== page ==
Roger, when I first met him, he was very, very modest. He said, “I trained as a cathedral organist and as an engineer,” but he didn’t even mention to me that he’d done music for Cliffhanger and In the Name of the Father. So he’d already written a lot of music, although I believe other people got the credit officially for it. So he’s very modest about it. He doesn’t blow his own trumpet. He’s very British, and he’s very good.
Then there is also Rob Thompson you mentioned he is a jazz professor, he teaches jazz and he’s also got an extraordinary sense of humor, so he is extraordinary with his impressions of people.

SFL Music: That’s fantastic. And Nad Sylvan vocals-

Hackett: Nad Sylvan is Fantastic. He said, “I’m a bit of a chameleon.” And so he does a wonderful impression of… The stuff that Peter Gabriel did with band and Phil Collins, he’s very much at one with that. Genesis was his dream band, and so I’ve made his dream come true.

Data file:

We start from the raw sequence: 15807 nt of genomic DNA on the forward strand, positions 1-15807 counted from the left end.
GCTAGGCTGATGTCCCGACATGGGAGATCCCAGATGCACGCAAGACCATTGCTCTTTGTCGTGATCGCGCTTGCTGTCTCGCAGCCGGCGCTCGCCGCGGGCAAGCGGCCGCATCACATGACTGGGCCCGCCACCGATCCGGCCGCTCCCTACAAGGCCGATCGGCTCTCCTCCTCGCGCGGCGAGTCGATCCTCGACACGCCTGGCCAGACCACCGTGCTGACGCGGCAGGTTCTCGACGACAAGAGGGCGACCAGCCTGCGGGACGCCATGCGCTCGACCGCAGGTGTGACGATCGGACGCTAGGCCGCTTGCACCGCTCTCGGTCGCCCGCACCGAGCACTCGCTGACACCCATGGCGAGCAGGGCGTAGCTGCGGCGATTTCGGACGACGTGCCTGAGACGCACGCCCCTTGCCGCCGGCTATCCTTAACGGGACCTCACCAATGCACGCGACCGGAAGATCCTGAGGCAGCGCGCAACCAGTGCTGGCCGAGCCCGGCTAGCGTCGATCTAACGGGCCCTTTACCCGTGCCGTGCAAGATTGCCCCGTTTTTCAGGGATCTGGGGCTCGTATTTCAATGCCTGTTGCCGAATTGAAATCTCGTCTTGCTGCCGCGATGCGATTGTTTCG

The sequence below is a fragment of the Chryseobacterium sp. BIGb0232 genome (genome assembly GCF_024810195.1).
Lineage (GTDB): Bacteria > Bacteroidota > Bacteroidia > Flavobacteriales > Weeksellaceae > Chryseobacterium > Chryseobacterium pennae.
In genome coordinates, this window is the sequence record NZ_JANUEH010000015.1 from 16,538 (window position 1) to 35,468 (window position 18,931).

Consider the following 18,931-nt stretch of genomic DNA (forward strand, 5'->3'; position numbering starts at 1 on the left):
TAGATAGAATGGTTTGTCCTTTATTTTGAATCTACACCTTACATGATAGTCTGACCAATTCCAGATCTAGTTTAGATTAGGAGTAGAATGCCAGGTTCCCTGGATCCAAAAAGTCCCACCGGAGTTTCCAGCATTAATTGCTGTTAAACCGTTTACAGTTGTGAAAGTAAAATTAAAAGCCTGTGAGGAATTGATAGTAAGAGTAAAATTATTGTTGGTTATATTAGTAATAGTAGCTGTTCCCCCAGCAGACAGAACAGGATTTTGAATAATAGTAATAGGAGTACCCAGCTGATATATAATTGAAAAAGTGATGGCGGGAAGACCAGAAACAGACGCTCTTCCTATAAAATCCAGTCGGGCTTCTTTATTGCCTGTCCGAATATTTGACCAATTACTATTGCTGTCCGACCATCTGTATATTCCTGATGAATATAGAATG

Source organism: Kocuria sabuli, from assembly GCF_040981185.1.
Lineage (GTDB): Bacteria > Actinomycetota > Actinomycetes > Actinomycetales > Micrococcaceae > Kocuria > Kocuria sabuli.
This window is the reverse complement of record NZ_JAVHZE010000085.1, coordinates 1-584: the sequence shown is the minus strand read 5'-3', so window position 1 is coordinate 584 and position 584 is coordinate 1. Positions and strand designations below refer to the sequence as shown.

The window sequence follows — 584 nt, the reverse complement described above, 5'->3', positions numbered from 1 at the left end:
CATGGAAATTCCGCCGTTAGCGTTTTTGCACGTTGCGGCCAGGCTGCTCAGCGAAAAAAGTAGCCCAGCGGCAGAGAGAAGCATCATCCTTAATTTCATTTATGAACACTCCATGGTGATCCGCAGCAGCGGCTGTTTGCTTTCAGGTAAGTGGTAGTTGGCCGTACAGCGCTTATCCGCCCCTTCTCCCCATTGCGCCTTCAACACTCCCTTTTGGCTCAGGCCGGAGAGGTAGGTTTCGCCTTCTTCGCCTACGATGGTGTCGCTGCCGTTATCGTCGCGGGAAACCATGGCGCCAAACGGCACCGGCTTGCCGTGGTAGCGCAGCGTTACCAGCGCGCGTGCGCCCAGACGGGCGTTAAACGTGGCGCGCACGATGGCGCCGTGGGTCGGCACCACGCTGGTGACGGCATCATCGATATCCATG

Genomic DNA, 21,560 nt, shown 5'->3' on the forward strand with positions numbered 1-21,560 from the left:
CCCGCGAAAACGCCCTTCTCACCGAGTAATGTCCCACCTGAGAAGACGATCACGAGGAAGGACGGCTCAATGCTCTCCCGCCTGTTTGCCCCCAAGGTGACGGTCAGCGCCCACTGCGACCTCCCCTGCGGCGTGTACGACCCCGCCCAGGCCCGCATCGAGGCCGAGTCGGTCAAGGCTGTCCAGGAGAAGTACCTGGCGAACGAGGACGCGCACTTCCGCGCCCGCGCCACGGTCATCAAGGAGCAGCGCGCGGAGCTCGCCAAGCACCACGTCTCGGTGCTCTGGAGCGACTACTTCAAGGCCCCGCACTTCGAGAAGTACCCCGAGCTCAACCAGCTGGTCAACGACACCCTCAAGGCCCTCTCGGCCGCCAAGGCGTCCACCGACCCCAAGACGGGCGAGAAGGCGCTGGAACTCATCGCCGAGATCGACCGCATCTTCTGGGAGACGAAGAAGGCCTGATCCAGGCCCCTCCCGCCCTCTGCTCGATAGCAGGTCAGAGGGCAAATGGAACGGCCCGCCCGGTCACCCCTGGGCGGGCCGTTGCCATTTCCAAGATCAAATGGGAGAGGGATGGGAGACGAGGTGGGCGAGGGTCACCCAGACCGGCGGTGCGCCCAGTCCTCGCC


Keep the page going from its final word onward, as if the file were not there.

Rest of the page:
We’ve done one or two things that I did with Richie Havens And he does a fantastic version that too. He changes his voice and he sounds kind of like Richie. There was one night we were doing a version of Icarus Ascending and I swear, it sounded like he was channeling Richie Havens. If I turned around, I wouldn’t have seen this tall blonde guy, I would’ve seen the king of vocalists himself, Richie Havens. Sadly missed by all of us, such a great guy. He’s so wonderful.

SFL Music: What did you do with Richie?.

Hackett: Well, we did two songs together in 1977. We did two songs together on an album called Please Don’t Touch, and he then asked me to play on something of his, which, to this day, I haven’t heard that, but I did something on something of his. And he was simply wonderful to work with. What can you say about Richie Havens? Not only did I get to work with him, there were so many vocalists who were fans of his. Peter Gabriel was also a huge fan and asked Richie to sing on something of his. Peter did an album called The Story Of OVO, and there’s a wonderful track on it that Richie does and his voice is extraordinary.

SFL Music: It is. I’m a big fan of good live albums and Seconds Out is a great live album. What is it about those performances that you think made them so good?